PICO AZORES, PORTUGAL
Almost halfway between Lisbon and New York, with virtually nothing directly to the north or south except Greenland and Antarctica, the nine islands of the Azores, 1,300km west of the coast of Portugal, are about as remote as one can get in Europe.
Little wonder that this is where the ghostly Mary Celeste washed up and its crew vanished into the dark waters of the Atlantic. That very isolation has resulted in a distinctive food scene that, while displaying a strong Portuguese accent, is just as much influenced by an extraordinary landscape of lush farmland, where tea, bananas and small, intensely flavoured pineapples grow in lava-rich soil. Fish and seafood are provided by the hardy souls who brave the churning ocean waves that crash constantly against the black basalt shore.
The central island of Pico, whose pint-sized capital, Madelena, lies along the west coast, is dominated by the volcano of Mount Pico which, at 2,350m, is not only the tallest peak in the Azores but in all of Portugal. Mountain guides will take the energetic to the top in a day – the perfect way to work up an appetite for Azorean specialities such as limpets, salt cod, stewed octopus and the wines that were a favourite tipple of the Russian tsars. What you definitely won’t see on any menus is whale. The Azores outlawed whaling in 1984 and now whale watching, not hunting, is what gets boats up close and personal with the 25 or so species of whales and dolphins who call the Azores home. They come to feast on what is known as the ‘Gulp Stream’ of krill, squid and schools of fish and, like two-legged mammals, are drawn to the islands for the bounty of natural produce.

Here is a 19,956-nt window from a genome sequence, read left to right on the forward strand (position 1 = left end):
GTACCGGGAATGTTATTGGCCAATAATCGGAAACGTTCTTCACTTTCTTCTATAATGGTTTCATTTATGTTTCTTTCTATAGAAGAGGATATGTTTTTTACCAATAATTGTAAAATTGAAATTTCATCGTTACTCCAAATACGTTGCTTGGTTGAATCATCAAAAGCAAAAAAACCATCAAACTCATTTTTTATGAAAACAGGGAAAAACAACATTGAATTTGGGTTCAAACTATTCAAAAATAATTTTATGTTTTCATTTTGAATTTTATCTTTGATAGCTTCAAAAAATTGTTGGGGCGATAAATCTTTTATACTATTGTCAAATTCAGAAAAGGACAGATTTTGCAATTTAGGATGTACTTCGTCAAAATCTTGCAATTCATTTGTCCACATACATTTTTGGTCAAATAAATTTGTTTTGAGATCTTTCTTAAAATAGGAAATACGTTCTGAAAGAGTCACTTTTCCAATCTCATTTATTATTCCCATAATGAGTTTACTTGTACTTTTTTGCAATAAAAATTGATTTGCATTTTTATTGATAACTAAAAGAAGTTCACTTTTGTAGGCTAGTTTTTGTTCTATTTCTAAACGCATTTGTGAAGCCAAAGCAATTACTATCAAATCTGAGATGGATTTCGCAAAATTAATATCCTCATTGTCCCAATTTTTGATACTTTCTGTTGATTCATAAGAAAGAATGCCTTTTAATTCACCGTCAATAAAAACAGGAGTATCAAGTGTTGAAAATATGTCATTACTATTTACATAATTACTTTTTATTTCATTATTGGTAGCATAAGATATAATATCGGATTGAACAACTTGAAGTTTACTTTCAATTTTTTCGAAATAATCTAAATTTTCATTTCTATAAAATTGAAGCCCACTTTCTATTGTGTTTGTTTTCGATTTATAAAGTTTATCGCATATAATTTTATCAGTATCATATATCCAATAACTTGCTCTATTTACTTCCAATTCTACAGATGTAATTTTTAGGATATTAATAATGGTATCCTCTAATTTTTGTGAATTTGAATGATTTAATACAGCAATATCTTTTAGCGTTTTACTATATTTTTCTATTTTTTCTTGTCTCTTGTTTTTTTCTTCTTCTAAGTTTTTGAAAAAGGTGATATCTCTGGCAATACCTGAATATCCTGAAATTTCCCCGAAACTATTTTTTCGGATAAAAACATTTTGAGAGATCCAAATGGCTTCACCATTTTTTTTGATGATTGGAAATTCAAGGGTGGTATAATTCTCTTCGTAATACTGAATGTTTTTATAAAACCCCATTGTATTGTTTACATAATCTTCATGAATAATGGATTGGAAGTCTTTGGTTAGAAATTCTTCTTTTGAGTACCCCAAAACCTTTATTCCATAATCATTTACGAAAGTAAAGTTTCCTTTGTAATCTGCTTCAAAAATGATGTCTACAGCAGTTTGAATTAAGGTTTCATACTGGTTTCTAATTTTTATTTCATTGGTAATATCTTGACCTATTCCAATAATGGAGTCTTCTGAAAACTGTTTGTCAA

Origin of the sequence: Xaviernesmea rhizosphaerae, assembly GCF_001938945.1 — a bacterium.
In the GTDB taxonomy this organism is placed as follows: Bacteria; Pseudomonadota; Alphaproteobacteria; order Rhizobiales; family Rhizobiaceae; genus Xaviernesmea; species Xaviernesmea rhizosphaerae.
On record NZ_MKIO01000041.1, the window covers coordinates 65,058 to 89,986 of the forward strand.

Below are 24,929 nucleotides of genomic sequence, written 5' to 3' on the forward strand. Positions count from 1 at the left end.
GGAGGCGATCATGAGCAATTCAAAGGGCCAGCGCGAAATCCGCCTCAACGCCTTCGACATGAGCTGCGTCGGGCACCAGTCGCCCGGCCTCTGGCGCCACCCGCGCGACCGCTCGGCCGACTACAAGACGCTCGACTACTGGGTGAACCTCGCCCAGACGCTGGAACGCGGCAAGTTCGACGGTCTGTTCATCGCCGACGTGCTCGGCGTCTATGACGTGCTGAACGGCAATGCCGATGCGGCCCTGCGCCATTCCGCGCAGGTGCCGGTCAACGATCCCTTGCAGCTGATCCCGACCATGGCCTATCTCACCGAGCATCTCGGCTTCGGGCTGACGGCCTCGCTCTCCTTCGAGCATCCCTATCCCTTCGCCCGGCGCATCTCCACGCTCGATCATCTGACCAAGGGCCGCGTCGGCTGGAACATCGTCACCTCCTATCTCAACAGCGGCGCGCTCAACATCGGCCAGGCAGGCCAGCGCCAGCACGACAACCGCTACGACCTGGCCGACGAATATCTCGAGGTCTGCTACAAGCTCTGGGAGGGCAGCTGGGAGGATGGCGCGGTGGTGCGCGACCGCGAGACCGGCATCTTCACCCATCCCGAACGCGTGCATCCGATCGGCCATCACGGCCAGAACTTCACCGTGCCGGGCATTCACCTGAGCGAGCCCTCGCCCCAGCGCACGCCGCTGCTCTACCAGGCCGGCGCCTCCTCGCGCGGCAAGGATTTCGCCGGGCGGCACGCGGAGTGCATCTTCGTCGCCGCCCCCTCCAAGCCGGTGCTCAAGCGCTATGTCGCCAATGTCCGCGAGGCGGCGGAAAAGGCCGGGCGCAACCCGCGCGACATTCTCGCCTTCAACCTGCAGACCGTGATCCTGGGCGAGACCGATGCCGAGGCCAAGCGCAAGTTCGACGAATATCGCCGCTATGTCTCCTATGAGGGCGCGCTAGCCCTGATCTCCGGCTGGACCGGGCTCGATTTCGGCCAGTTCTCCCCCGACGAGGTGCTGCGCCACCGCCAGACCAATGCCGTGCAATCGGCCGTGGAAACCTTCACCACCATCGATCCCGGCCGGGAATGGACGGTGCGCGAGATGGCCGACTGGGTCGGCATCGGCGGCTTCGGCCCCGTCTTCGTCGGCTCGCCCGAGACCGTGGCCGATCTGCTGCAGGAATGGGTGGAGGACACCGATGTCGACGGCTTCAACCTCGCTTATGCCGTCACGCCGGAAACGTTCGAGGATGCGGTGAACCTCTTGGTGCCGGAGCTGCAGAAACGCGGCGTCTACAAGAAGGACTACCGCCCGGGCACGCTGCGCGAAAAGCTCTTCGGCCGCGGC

WHERE TO EAT
Cella Bar As much restaurant as bar, this groovy wooden building has moody sea views from its curving dining room inside and an open-air roof terrace. Hearty local fare includes baked octopus with veg and potatoes and there are decent
vegetarian options too. Three-course meal from £25. Rua Da Barca, Madalena, 00 351 292 623 654
O Ancoradouro Expect simple treatments of Azorean ingredients that show off the quality of the local produce: spicy sausage with yam, tuna steak with sweet potatoes, parrotfish with bread and tomato stew, say. Three-course meal from £30. Rua Rodrigo Guerra, 7, Madalena, 00 351 292 623 490
O Petisca Tapas Azores-style fare is on offer at this traditional, casual spot in pretty Madalena, offering a taste of the islands with limpet rice, breaded octopus, chicken gizzards and stewed fava beans. Tapas-based meal from £20. Av. Padre Nunes da Rosa 9950, Madalena, 00 351 292 622 357
WHERE TO STAY
Azores Wine Company Few wineries can lay claim to as dramatic a location as the Azores Wine Company, where guests are lulled to sleep by the sound of waves crashing on the shore and wake to see Mount Pico through floor-to-ceiling windows. Six understated studio apartments, complete with kitchenette and terrace plus a one-bedroom apartment, make an excellent base to explore the island or simply to lounge
around in until it’s time for a wine-pairing dinner in the in-house restaurant (limpets with seaweed, perhaps). The two-level property, clad in volcanic stone, features a central courtyard and everything else leads off from here; guest rooms are on the ground floor, with the restaurant, tasting room and winery upstairs. Doubles from £172, including breakfast. Rua do Poço Velho 34, Cais do Mourato, Bandeiras,
00 351 912 530 237, antoniomacanita.com